by Arwen Armbrecht

For #PeerReviewWeek, we have been asking academia to give us their input on this year’s theme diversity in peer review. So far we have had some great answers! Why not add your voice to the conversation? http://bit.ly/2oXVPYB

Our #PeerReviewWeek poll showed that opinion was fairly split over to what degree confirmation bias affects editors# choices in finding peer reviewers.

Academics and authors also offered their thoughts on what diveristy in Peer Review:

“As Executive Editor of the Race and Resistance book series at Peter Lang, my view is that the value of diversity in peer review is self-evident. As knowledge and scholarship are inextricably linked to power and justice, diversity in peer review is essential to ensure that all perspectives are represented and all voices heard. It was for this reason that in the selection of our editorial advisory board, the diversity of our members was a prime concern.”

Tessa Roynon, Teaching and Research Fellow, University of Oxford

“Peer reviews should be more inclusive so as to reflect the diversity that characterizes global scholarship. This should be geographical, generational and disciplinary.”

Rachael Diang’a, Assistant Professor of Film, United States International University

“Brilliant idea if translated from mere theory or rhetorics to practicality. Rather than being dominated by global north, a healthy balance would enrich quality of knowledge generated.”

Tiffany Banda, PhD Student, University of The Witwatersrand

“Journals ought to aspire to having a diverse pool of reviewers to avoid confirmation bias. IMO, diversity in peer review might just help resolve the lack of female representation in economic journals.”

Dr Olumide Adisa, Postdoctoral Researcher, University of Suffolk

“Diversity in peer review is inescapably linked with issues with diversity in academia itself, which is where the core issues lie.”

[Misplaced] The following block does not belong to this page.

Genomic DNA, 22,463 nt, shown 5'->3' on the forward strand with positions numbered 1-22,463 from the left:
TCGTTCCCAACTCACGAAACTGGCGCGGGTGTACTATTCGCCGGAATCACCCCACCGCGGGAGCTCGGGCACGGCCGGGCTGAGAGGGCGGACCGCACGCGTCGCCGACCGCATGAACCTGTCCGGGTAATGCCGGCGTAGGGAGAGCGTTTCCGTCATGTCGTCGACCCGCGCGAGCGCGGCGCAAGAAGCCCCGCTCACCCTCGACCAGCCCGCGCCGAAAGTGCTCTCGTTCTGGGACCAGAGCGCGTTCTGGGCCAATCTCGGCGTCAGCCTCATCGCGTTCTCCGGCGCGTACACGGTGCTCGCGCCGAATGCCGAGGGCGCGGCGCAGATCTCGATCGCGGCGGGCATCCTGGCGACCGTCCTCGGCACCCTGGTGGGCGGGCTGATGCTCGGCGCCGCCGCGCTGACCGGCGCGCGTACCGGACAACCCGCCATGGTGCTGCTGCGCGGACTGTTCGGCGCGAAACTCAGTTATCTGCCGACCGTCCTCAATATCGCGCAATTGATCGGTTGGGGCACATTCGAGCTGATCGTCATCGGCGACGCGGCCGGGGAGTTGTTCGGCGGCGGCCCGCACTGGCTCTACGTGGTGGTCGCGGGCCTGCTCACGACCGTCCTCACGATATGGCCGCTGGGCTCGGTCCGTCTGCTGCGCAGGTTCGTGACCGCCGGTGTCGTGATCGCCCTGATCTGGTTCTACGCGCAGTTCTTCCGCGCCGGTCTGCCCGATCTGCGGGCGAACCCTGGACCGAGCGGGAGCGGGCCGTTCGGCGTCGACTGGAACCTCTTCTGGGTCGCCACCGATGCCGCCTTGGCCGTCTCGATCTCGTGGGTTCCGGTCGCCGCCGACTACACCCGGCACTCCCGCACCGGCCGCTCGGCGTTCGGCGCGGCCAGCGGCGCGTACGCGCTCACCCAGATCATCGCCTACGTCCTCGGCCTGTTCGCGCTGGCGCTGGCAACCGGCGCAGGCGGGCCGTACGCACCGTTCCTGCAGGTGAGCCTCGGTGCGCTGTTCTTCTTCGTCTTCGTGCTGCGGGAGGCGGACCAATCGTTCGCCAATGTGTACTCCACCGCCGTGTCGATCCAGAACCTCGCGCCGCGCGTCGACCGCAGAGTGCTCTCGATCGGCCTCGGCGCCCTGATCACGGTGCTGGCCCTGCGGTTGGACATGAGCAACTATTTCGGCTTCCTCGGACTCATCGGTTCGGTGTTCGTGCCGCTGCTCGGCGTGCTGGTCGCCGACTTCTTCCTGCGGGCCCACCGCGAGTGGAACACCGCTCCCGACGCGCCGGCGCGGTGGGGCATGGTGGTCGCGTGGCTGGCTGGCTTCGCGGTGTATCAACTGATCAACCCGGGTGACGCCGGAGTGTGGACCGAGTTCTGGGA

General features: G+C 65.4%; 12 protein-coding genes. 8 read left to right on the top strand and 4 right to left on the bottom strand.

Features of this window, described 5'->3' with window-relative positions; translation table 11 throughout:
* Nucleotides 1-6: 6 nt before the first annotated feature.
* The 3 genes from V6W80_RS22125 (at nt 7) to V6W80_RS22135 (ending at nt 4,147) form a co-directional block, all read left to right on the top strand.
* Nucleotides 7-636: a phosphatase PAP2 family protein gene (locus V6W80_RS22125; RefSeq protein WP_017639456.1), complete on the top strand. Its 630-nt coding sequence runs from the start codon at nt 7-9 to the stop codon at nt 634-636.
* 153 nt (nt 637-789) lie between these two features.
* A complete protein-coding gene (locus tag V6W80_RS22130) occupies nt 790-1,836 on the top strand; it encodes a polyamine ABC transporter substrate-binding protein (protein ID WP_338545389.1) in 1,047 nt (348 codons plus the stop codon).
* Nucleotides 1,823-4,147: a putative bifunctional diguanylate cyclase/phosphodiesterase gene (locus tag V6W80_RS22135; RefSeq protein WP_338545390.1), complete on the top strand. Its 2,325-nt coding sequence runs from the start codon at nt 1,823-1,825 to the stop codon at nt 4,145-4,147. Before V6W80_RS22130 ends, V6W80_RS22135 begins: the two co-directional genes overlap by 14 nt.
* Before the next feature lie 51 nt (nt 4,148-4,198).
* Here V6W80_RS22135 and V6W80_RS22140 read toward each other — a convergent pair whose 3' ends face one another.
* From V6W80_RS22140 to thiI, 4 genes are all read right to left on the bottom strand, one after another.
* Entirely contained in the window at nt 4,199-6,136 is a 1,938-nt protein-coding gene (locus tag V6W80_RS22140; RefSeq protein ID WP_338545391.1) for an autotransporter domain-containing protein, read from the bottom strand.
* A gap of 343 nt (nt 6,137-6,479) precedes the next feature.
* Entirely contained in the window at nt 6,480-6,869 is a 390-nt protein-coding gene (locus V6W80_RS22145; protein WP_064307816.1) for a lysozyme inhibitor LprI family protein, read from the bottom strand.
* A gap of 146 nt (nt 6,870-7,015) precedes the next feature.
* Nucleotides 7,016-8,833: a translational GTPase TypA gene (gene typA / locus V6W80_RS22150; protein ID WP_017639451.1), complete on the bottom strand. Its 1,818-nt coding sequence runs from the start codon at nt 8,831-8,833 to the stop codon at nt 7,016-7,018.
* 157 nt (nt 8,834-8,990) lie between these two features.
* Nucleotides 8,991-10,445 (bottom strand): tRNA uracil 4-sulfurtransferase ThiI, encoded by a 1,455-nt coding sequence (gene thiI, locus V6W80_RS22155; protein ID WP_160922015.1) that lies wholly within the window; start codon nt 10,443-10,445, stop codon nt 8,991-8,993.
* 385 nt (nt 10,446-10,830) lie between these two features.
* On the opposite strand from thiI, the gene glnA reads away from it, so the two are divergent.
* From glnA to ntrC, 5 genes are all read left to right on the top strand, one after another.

Elinor Rooks, University of Leeds

“Diversity in peer review is key to diversity in research topics and perspectives, and promotes the expansion of knowledge and the growth of research audiences, stakeholders and producers.”

Alec Charles, Dean of Arts, University of Winchester

“Diversity in peer review for my subject area means valuing the insights of professionals i.e. practice and not just academic and research credentials.”

Stacey Davies, Practical Action Publishing

“Without diversity in thought and review process it is difficult to have proper representation of different voices at the table.”

Christopher D. Zambakari, CEO/Professor,

“Diversity in Peer Review is essential to the improvement of quality in peer review.”

Mary Joy Taneo, UP Manila

“It is time to produce and publish results which have direct impact / benifit on human lives.”

Dr. Kiramat Shah, University Of Swat

“As an author it is hard to gauge as most peer reviews are anonymous, although reviewers do seem to be drawn from a limited network of scholars (primarily based in Europe and North America).”

Catherine Gilbert, Postdoctoral Research Fellow, Ghent University

“I think it is a very important and necessary event.”

Razvan Porumb, Vice-Principal/Lecturer, Institute for Orthodox Christian Studies, Cambridge

“There’s need and scope for change. It is my considered opinion that the pool is too small, too conservative and inevitably polices knowledge production.”

George Ogola, Reader in Journalism, University of Central Lancashire

“Everyone in academe should be alert to issues around diversity. We should all be open to new people, new ideas, new institutions, new ways of working. We should all be diverse.”

Graeme Davis, Professorial Research Fellow, University of Buckingham

“Diversity is essential at all levels of scholarly review, to maintain equality and transparency.”

Stella Bruzzi, Dean, Faculty of Arts and Humanities, UCL

“Academic publishing stands or falls on the quality of peer review. Diversity in peer review is essential to maintain the highest and most rigorous standards.”

Tony Mason, Senior Commissioning Editor, Manchester University Press

“It encourages in-depth research of ideas and issues, and helps todiscourage plagiarism, and emphasises originality.”

Omotolani Ebenezer Ekpo, Assistant Lecturer, Federal University Wukari, Taraba state, Nigeria

“Diversity in Peer Review is important, because lack of diversity in publication, at all levels, leads to silos and biased rankings.”

Alistair Rolls, Associate Professor of French Studies, University of Newcastle, Australia

“I use an interdisciplinary, gender and age balanced team from three continents. Disability is nore difficult. My experience is that many teams are within a discipline, male, Caucasian and older.”

June, Professor of Applied Music, University of Winchester

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